Take your passion for weather and climate studies to the next level, working side-by-side with our knowledgeable faculty.
When you enroll in our graduate program, you’ll join a tight-knit group led by four faculty members who specialize in areas such as atmospheric and climate dynamics, weather analysis and forecasting, data analytics, mesoscale and tropical meteorology, and air-pollution and microscale meteorology.
Our program is an excellent place for graduate study because of our research excellence, close collaboration between faculty and students, friendly environment and open-door policy for questions.
Land Your Dream Job
Our faculty have a stellar track record at helping students find their dream jobs whether in research, operations, academia or the private sector.
Our alumni are working in leadership positions across the field. About one-third of our graduates work for the National Weather Service as forecasters or research scientists. Another third are in private-sector fields ranging from scientific research to data analytics. The remaining third are in the academic enterprise as faculty, researchers or instructors.
The Atmospheric Science M.S. program is a thesis-based program that prepares students for employment in weather, climate or data-driven fields, or for continued study in a PhD program. The M.S. program typically requires two years to complete for students entering with a B.S. in Atmospheric Science or a related discipline. Students are typically supported through Research or Teaching Assistantships.
Graduate students must successfully complete a thesis that advances understanding in the field under the supervision of an Atmospheric Science professor.
We strongly encourage all prospective graduate students to reach out to the faculty member whose research is of greatest interest to you. Reaching out helps you get more information about our program, learn more about potential research opportunities and determine if one of us would be a good mentor for you.
Applicants must meet UWM Graduate School requirements to be considered for admission to the program. Entering graduate students should have a general background in physics and mathematics, including calculus and ordinary differential equations. However, given the multidisciplinary nature of the atmospheric sciences, no specific coursework is required. We do not require GRE scores.
Applications for fall admission must be completed by Jan. 31. Applications for spring admission must complete their application by Nov. 15. Limited funding is available to support spring applicants.
The fall admissions process typically proceeds according to the following timeline:
- Early February: Faculty meet to review applications and make initial admissions decisions.
- Mid-late February: Faculty recommendations are reviewed and approved by the School of Freshwater Sciences.
- By March 1: Official offer letters are sent to the initial group of admitted students.
- By April 15: Students who have received an offer from us must accept or decline.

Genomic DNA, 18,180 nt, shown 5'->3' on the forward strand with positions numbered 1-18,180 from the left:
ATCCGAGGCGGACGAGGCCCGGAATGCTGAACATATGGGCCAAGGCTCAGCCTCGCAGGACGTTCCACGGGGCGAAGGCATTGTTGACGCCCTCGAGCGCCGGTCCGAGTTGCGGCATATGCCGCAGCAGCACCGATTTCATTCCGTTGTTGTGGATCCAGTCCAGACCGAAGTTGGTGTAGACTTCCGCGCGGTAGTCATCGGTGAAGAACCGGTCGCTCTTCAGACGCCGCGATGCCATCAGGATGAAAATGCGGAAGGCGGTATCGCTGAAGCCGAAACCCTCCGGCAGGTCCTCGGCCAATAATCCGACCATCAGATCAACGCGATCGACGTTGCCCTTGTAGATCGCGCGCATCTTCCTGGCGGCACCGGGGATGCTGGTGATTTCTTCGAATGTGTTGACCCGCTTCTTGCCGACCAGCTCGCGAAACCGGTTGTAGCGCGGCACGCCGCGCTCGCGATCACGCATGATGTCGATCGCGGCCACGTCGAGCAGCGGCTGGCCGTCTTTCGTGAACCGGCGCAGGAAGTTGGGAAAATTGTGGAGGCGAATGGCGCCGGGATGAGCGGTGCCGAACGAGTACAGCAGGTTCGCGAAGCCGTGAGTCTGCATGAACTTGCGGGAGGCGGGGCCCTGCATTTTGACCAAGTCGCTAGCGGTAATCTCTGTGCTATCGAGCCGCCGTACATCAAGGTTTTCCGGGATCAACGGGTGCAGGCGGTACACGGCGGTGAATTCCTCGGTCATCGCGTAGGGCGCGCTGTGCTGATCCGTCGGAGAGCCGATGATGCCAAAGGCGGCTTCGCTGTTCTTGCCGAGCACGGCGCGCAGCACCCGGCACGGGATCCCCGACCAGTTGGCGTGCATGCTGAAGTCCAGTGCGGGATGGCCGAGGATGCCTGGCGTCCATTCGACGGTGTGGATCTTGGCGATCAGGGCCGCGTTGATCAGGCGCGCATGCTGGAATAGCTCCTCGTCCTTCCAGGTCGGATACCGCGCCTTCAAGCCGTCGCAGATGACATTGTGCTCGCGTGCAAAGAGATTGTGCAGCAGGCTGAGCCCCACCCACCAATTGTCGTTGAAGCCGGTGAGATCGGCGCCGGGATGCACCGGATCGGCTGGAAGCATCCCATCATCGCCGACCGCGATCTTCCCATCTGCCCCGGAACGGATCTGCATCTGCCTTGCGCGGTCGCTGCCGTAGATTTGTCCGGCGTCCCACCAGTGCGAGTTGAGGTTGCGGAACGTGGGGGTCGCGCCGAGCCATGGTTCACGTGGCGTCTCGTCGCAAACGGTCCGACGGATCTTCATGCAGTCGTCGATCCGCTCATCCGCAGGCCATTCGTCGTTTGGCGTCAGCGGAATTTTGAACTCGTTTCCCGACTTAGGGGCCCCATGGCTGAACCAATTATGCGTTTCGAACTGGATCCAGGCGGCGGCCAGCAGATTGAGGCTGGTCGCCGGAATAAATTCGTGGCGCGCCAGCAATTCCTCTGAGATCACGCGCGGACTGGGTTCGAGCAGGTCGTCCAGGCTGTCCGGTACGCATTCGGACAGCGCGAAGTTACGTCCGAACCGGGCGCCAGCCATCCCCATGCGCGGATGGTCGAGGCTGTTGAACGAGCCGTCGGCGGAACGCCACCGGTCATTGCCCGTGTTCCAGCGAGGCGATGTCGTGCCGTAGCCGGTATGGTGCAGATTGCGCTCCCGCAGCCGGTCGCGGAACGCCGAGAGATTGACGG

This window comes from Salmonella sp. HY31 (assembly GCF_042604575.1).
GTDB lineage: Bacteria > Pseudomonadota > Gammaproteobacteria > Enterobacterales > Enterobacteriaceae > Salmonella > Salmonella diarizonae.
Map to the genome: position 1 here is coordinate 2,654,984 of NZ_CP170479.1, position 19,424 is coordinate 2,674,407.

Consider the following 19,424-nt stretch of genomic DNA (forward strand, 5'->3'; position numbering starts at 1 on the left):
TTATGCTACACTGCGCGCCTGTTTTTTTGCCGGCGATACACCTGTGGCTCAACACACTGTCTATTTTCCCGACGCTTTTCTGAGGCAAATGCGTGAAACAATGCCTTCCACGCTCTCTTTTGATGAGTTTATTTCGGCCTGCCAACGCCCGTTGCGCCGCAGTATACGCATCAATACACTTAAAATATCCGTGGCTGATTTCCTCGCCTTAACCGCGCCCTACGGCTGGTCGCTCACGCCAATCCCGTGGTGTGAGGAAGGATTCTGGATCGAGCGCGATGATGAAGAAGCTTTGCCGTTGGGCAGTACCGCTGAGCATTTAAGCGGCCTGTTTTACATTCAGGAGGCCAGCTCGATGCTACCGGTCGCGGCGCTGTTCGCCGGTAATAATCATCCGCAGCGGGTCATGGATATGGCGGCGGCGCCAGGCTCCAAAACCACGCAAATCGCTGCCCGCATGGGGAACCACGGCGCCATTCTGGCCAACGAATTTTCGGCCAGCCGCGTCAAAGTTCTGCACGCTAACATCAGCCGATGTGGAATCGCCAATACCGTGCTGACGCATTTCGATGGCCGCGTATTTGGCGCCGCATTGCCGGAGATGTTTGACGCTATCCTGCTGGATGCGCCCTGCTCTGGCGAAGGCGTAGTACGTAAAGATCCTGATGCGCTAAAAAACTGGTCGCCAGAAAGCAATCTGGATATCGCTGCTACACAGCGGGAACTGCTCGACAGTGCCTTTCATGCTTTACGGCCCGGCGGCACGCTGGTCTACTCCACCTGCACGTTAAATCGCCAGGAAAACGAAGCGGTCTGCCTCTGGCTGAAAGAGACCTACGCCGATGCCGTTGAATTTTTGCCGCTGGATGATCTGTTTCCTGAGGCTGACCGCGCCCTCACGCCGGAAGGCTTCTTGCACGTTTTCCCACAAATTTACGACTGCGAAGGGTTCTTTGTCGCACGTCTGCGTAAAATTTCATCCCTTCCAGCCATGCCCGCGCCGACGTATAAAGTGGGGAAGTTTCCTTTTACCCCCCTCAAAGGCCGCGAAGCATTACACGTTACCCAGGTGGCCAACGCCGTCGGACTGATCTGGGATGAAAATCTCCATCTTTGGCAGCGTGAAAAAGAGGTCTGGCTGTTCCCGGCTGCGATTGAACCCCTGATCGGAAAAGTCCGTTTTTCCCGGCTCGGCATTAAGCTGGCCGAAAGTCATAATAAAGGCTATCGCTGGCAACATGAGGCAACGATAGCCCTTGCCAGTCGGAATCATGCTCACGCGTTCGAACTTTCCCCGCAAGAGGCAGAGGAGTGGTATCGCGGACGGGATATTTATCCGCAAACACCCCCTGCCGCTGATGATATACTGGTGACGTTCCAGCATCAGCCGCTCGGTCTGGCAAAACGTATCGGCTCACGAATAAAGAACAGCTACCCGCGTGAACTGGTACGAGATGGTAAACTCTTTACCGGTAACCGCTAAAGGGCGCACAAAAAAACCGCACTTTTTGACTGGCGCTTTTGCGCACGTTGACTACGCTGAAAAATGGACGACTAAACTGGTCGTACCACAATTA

We continue the admissions process on a rolling basis until all available positions are filled, which typically occurs by the end of April.
The application has four required elements:
- A personal or research statement.
- Unofficial copies of your undergraduate and, if applicable, graduate transcripts.
- The names of the faculty member(s) with whom your research interests most closely align.
- Contact information for three references who have agreed to provide a letter of recommendation in support of your application.
For international applicants who completed their studies at a university where English was not the sole language of instruction, proof of English proficiency is also required. More details are available from UWM’s Center for International Education.
Further information is available from UWM’s Graduate School.
Students enrolled in the MS in Atmospheric Science degree program must complete a minimum of 30 credits, 12 of which are from Atm Sci courses at the 700-level or above, 6 of which are from approved graduate elective courses, 6 of which are from the Atm Sci 500/700 Statistical Methods in Atmospheric Sciences sequence, and 6 of which are from Atm Sci 990 (Master’s Thesis).
Students must also have a major professor to supervise their studies and direct them in completing thesis research. An acceptable thesis represents an original contribution to knowledge in the atmospheric sciences. Successful oral defense of the thesis upon its completion is required for graduation.
Financial support in the form of fellowships, teaching assistantships and research assistantships is awarded on a competitive basis. All applicants to the program will automatically be considered for each of these types of awards.
We typically do not admit students unless we can also provide them with an assistantship or fellowship, including tuition waiver. If you wish to be considered for admission without funding, contact the program chair.